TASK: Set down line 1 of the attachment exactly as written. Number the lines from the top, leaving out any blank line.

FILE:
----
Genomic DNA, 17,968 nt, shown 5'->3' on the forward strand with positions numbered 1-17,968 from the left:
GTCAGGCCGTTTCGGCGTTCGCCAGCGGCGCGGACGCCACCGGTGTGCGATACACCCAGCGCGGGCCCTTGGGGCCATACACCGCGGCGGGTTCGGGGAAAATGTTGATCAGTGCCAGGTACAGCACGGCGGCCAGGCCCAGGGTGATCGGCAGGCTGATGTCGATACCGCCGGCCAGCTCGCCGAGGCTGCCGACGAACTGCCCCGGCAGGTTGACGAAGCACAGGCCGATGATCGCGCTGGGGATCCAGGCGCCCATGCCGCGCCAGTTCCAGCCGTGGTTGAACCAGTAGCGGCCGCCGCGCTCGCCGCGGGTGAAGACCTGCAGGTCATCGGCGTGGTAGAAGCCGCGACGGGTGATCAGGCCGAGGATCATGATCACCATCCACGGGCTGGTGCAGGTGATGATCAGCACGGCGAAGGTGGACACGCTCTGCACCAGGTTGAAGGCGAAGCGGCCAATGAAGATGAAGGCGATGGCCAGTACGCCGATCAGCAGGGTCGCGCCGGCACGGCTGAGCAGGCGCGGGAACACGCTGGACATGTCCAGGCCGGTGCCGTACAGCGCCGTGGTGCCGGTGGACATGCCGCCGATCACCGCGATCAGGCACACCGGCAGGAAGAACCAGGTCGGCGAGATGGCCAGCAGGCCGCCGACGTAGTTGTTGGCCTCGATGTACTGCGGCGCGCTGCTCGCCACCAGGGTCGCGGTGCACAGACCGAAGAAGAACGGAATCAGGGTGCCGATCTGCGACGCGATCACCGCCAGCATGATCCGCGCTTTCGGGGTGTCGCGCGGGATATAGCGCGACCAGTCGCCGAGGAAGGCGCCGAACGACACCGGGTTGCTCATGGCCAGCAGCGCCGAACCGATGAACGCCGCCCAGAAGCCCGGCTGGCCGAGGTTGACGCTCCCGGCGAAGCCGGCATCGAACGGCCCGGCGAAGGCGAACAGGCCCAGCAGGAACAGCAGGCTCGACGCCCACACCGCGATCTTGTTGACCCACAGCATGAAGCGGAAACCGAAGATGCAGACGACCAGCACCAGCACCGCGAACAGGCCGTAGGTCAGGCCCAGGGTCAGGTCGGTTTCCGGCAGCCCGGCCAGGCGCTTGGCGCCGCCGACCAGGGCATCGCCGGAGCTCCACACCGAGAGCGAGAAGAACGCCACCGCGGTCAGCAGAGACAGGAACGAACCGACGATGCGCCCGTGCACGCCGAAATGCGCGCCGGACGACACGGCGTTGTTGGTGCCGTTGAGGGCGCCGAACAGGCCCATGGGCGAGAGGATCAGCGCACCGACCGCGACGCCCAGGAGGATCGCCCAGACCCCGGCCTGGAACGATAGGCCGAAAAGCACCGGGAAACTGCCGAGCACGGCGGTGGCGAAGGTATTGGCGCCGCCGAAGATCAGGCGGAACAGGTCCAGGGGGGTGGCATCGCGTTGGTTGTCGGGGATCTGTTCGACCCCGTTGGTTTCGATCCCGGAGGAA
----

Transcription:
Genomic DNA, 17,968 nt, shown 5'->3' on the forward strand with positions numbered 1-17,968 from the left: